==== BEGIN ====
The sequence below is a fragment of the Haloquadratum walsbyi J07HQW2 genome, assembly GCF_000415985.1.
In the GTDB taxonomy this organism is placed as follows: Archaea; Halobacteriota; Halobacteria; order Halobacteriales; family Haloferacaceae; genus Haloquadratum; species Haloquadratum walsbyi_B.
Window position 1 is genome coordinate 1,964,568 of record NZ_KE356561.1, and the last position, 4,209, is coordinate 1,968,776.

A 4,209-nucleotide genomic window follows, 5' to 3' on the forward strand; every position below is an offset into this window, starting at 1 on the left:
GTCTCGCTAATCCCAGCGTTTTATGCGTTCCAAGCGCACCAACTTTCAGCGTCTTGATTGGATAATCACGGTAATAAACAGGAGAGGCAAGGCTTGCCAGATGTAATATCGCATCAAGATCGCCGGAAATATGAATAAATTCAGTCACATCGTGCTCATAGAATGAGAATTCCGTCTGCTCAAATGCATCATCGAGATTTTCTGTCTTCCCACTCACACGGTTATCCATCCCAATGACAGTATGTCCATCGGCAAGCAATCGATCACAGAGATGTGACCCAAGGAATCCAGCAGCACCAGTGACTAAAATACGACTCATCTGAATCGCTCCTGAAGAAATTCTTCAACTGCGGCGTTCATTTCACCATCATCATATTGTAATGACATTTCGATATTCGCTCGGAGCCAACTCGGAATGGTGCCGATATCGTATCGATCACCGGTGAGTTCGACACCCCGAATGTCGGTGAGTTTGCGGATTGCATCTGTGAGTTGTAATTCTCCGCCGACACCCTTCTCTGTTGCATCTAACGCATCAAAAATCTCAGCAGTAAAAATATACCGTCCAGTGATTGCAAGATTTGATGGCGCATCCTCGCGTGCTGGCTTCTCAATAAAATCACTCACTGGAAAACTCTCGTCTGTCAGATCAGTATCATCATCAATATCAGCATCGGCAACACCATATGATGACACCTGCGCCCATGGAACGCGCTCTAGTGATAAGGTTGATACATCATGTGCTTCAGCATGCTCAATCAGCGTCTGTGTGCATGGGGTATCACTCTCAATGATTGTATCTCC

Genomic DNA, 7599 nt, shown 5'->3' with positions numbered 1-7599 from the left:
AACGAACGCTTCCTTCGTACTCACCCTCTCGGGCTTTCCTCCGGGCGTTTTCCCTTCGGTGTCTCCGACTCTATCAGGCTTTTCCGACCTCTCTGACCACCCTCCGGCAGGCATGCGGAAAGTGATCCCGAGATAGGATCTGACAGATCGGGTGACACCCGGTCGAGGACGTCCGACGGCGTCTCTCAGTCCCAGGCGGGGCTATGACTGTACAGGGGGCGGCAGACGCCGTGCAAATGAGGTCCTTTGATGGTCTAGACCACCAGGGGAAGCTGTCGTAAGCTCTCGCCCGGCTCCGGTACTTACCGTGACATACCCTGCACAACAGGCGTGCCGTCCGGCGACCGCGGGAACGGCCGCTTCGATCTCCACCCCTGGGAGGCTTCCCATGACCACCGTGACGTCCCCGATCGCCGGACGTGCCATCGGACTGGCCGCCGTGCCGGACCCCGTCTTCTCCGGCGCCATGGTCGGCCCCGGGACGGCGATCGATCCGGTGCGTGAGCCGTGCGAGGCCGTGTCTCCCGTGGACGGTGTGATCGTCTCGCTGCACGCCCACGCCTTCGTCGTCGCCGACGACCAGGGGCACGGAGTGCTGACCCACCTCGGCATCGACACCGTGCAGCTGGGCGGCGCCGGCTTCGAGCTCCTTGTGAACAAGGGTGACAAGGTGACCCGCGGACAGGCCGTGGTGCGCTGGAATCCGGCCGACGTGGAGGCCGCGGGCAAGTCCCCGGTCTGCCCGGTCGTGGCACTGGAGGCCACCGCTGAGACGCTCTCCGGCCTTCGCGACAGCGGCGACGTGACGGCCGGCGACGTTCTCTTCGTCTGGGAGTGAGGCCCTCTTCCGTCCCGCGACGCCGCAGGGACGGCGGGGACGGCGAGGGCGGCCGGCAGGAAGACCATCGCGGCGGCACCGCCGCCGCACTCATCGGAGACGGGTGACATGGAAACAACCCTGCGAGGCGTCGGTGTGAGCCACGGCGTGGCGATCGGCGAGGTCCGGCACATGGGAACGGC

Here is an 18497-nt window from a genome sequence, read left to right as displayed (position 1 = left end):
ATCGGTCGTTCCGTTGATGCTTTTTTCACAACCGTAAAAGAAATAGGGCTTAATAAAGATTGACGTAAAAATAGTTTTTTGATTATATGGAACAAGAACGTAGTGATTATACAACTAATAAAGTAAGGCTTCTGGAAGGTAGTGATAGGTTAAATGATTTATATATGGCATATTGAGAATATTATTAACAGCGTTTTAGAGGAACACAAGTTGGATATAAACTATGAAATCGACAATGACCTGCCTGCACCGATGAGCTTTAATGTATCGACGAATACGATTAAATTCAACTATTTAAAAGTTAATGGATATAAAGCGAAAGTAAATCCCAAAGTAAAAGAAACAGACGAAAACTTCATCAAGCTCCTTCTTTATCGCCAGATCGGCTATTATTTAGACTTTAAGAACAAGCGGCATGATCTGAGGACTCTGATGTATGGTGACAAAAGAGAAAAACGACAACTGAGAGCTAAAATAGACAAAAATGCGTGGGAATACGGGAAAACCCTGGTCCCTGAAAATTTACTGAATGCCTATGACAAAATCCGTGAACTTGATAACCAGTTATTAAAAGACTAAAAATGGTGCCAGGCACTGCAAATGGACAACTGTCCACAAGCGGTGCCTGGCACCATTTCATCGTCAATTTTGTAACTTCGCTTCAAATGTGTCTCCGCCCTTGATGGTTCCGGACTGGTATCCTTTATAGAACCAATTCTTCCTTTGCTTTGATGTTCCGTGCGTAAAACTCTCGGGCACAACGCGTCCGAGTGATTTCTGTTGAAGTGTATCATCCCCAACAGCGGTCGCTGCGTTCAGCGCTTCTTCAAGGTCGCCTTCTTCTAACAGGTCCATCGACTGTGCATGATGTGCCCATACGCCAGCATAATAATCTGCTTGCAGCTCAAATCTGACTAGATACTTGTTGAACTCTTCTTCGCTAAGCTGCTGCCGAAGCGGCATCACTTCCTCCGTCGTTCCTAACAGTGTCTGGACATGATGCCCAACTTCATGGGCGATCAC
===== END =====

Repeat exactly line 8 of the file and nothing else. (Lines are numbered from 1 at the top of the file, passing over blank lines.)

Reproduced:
Here is an 18497-nt window from a genome sequence, read left to right as displayed (position 1 = left end):